Georgian Patterns



 
1740 - 1780
Robe a la Francaise
$25.00


At the time, this flowing, pleated back style of dress was called “robe à la Française” or a sack dress. Later it became known as a Watteau gown, after the painter who often portrayed his female subjects wearing it.

I give instructions for both the open and closed skirts, in the English or French styles. The skirt width is determined by the shelf width of the hooped petticoat it is to be worn over. It is set up for a 12” panniers shelf, which is easily changed. A period width adjusting technique is included.

This pattern includes 14 pages of instructions with historical tips, and 7 pattern sheets. It is printed on bond paper, and enclosed in a white paper envelope.

All sizes Petite – X-large are included.


No. 1700-7
Watteau back gown.
Open or closed skirt.
Three options of bodice closures.
English (sofa) or French (soft pleats) styles.
Adjustable to different panniers.
Decoration and variation ideas included.

 
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1740 - 1780
Oblong Petticoats
$9.00


No. 1700-4
Designed to cover panniers.
Individually adjusted for panniers width.
Wide or narrow versions available.
French (gathered & flowing) or English (flat panels) styles.
Decoration ideas included.
Georgian Sewing Pattern / Wide Skirt / Oblong Petticoats, Multi Size Pattern, 1700-4
The over petticoat served as an outer garment as well as underwear. It cushioned the hoops so the frame did not show. Last year's outermost petticoat often became part of this year's underwear.

The Victorians renamed them panniers, but the women who wore them called them false hips, improvers, or hooped petticoats. Almost everyone female wore a hooped petticoat during much of this period, even servants and farm women, if complaints and commentary from contemporary sources can be trusted. The over petticoat was the first layer over the panniers, followed possibly by an outer petticoat of the same structure, and by an open or closed robe.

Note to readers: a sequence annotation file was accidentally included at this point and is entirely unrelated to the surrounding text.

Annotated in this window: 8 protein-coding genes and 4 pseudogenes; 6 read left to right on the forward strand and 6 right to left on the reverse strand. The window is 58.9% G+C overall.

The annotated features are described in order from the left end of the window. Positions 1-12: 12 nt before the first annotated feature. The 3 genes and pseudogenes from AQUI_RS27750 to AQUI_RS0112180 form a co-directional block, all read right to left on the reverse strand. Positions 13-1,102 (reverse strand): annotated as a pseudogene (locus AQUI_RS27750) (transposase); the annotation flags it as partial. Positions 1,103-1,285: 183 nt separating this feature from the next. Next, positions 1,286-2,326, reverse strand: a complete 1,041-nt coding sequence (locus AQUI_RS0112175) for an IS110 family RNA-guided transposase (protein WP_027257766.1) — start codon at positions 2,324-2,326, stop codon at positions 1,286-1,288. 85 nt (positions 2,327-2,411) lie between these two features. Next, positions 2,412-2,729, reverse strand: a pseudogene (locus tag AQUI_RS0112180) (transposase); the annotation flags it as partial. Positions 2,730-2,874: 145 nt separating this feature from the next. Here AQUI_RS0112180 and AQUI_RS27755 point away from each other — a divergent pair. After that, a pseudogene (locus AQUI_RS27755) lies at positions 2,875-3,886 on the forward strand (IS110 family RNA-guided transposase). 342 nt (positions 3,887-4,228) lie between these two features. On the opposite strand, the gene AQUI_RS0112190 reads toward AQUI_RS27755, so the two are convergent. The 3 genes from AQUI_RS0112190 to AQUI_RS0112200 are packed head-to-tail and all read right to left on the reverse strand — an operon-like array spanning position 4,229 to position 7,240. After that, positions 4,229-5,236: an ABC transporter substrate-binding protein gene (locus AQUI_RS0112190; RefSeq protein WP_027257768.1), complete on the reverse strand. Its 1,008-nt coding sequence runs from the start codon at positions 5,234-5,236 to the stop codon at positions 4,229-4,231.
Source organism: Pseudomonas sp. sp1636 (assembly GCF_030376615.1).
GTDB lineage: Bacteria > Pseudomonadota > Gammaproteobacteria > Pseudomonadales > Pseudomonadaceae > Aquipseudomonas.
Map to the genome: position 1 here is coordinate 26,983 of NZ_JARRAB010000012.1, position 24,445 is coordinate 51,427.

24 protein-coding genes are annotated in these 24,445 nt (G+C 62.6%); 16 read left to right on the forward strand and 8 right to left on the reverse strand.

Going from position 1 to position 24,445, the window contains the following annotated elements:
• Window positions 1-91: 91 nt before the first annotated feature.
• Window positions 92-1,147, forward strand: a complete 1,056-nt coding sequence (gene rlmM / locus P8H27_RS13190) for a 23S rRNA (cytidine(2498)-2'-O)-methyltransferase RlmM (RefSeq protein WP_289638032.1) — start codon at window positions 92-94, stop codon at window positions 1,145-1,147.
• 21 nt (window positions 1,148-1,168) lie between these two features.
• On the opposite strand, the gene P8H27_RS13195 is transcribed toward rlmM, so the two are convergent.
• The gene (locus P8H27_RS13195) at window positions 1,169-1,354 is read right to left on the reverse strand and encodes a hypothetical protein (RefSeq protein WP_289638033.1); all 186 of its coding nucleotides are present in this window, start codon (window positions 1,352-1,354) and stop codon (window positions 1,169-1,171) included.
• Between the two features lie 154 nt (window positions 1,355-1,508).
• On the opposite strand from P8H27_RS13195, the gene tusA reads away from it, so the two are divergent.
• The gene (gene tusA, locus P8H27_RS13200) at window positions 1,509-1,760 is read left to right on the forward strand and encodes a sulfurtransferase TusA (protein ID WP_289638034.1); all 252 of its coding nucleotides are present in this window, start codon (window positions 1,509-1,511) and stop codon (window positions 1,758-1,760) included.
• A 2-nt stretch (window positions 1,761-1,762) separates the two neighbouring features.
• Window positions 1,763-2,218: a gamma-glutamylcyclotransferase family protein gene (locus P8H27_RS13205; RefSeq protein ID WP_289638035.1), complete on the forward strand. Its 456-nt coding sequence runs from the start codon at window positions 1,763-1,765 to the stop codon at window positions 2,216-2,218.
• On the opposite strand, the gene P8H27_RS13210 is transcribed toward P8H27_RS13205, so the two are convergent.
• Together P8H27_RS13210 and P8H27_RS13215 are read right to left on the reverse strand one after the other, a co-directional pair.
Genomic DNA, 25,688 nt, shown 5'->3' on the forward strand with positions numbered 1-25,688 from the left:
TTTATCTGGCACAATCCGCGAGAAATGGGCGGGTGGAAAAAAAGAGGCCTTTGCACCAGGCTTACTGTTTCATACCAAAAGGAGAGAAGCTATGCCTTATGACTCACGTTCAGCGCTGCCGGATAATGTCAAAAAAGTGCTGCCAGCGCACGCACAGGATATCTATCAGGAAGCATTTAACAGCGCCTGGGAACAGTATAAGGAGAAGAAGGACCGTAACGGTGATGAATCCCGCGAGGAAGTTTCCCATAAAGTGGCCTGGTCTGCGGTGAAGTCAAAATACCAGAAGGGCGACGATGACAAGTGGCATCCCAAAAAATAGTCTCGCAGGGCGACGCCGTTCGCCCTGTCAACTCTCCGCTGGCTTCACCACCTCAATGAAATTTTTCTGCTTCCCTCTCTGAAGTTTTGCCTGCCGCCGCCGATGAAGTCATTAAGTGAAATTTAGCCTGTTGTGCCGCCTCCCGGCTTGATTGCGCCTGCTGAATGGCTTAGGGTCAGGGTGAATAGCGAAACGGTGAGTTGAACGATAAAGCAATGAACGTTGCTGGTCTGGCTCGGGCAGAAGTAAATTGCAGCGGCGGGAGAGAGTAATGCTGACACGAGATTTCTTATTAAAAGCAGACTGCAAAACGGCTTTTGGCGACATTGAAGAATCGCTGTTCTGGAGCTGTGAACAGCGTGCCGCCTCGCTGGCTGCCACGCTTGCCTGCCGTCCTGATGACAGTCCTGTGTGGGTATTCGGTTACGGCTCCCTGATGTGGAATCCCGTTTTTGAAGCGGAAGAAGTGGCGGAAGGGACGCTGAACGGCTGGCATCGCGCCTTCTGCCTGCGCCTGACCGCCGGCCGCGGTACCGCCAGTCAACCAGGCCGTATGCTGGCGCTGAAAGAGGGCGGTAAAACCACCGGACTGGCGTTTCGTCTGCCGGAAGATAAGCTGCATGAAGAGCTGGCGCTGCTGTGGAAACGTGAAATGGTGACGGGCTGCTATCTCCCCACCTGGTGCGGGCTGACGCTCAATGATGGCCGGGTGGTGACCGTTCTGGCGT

This pattern contains directions for both the soft, sweeping French style, and for the straight English style of petticoats. The skirt width is determined by the shelf width of the hooped petticoat it is to be worn over. It is set up for a 12" panniers shelf. A period width adjusting technique is included.

It includes 6 pages of instructions with historical tips, and 2 pattern sheets. It is printed on bond paper, and enclosed in a white paper envelope. All sizes Petite – X-Large are included.
 
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1740 - 1820
Court Hooped Petticoats Pattern
$9.00


No. 1700-3
Approx. 17" shelf on each side.
French or English styles.
Construction variations
 included.
The Victorians renamed them panniers, from the French word “paniers” - a basket - but in England the women who wore them called them false hips or improvers. Fashion called them hooped petticoats.

The wide panniers were shaped differently in England than they were in France. In England they straight, side to side, top to bottom – the fashionable lady looked like she was sitting in a sofa. French hoops were kidney shaped, and gradually got wider and rounder toward the bottom, making the profile softer. Most of this shaping was caused by ribbons tied inside the petticoat.